Nixon, like the leading businessmen with whom both he and most of his Democratic counterparts worked, did believe that America's free-enterprise system could and should be sold to the rest of the world. It would be good for them, most political and economic leaders believed, and it was a necessity for American economic growth and prosperity. Just months before the 1960s began Vice President Nixon was given an unprecedented opportunity to sell America's free-market vision directly to America's great postwar enemy, the Soviet Union, and indirectly to the world via international mass media. In what became known as the "Kitchen Debate" many of the key issues the American people would themselves debate throughout the 1960s emerged in sometimes farcical, sometimes poignant terms.
For many among America's economic and political elites, the battle between Premier Khrushchev and Nixon during the Kitchen Debate marked the single most important public issue of their time--the confrontation with Communism. And while the Kitchen Debate was far more about symbols than substance it was an indicative marker in the battle between what theologian Reinhold Niebuhr called "the children of light" and "the children of darkness." For in the eyes of many Americans it could be painted that starkly and that simply. The Leninist-Stalinist terrors that had bloodied the Soviet people for some four decades, the Iron Curtain that had fallen over Eastern Europe and the Siberian gulags made such a picture, in part, a realistic one. Of course, some in America knew that the paint was laid on a little thick. Beneath the broad brushstrokes of the Cold War, new nations in Asia, Africa, and elsewhere were struggling to escape imperialist webs and the superpowers' spheres of influence. And in the United States domesticinjustices and inequities made any claim to moral purity a highly dubious one.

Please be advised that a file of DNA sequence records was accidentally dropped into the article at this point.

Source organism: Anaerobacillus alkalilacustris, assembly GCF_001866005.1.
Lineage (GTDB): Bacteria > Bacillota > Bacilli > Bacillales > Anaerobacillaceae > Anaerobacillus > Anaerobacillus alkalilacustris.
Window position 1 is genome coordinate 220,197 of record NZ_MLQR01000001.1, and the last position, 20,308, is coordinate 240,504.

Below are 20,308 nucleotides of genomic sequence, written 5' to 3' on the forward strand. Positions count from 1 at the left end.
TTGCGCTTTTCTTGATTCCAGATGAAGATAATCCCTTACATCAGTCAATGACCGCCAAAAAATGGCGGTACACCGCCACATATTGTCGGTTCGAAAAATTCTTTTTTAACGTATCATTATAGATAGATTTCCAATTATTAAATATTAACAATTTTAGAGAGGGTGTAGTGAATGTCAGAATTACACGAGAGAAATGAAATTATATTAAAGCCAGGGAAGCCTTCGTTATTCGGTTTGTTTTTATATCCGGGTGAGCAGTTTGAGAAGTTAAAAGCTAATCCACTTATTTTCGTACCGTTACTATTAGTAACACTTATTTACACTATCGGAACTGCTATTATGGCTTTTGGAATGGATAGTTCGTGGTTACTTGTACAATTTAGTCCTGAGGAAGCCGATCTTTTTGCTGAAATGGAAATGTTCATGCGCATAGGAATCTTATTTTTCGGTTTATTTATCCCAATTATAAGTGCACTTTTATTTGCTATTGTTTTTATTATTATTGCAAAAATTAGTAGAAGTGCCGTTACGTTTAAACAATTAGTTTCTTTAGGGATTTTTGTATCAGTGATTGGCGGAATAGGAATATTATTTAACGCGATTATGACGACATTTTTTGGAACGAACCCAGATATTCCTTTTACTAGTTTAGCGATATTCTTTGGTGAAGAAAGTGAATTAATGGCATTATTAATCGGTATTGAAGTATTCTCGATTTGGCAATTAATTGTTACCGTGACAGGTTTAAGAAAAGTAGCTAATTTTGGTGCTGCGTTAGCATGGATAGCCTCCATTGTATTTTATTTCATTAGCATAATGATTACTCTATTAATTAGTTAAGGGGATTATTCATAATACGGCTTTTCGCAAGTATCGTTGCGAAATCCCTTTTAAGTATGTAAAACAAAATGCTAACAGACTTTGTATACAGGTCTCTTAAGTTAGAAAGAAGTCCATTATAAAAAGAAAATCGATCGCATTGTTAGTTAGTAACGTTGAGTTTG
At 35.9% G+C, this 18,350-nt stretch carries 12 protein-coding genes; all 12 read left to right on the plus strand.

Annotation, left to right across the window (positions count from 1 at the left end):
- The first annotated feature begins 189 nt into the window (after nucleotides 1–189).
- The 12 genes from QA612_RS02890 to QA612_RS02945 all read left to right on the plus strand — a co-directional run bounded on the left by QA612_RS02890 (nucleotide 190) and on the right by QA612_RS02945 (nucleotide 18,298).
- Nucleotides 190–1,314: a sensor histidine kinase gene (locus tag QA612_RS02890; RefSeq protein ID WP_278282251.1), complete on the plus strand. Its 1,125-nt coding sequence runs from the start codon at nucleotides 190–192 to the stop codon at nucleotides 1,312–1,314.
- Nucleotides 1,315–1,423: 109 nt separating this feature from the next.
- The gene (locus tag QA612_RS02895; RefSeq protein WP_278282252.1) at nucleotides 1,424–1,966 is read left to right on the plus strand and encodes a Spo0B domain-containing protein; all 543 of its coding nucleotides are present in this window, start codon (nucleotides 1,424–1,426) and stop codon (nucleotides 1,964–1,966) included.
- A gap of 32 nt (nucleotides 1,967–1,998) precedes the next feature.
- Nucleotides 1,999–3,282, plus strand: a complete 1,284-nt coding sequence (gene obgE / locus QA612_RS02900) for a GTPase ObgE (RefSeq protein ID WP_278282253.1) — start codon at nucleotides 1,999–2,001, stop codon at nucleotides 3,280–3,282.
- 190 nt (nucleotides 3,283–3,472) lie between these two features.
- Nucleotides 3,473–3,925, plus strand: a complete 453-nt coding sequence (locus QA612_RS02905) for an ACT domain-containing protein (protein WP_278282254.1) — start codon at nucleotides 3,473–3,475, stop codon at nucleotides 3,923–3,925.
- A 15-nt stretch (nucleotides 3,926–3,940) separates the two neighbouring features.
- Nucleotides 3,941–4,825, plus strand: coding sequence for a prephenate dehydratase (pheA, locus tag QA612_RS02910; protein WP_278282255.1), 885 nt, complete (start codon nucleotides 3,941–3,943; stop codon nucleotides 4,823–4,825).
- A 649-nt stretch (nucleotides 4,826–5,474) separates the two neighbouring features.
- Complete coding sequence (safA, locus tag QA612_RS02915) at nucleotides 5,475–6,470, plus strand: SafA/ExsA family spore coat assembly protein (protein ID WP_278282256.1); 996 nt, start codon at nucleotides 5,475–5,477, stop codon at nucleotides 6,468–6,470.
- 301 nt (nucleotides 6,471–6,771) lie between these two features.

The Kitchen Debate between Nixon and Khrushchev took place at the United States Exhibition in Sokolniki Park in Moscow. The exhibition was part of a series of cultural exchanges that had been worked out in 1955, at the first major postwar superpower summit meeting since the 1945 Potsdam Conference. As historian Stephen Ambrose wrote, the exchange "reflected American optimism, the notion that anyone who knows us must love us." And what the Americans in charge of the exchange wanted the Soviets to know about American life was its material abundance.
The United States Exhibition featured a relatively modest model American home, built right in the park by a genuine Long Island builder, and its centerpiece was a full-scale typical middle-class kitchen. This kitchen was no futuristic, architecturally bold extravaganza. It was the kind of kitchen that millions of American suburban homeowners actually had: sink with hot and cold running water, full-size refrigerator-freezer, stove and oven, automatic washer, spacious counters and cabinets.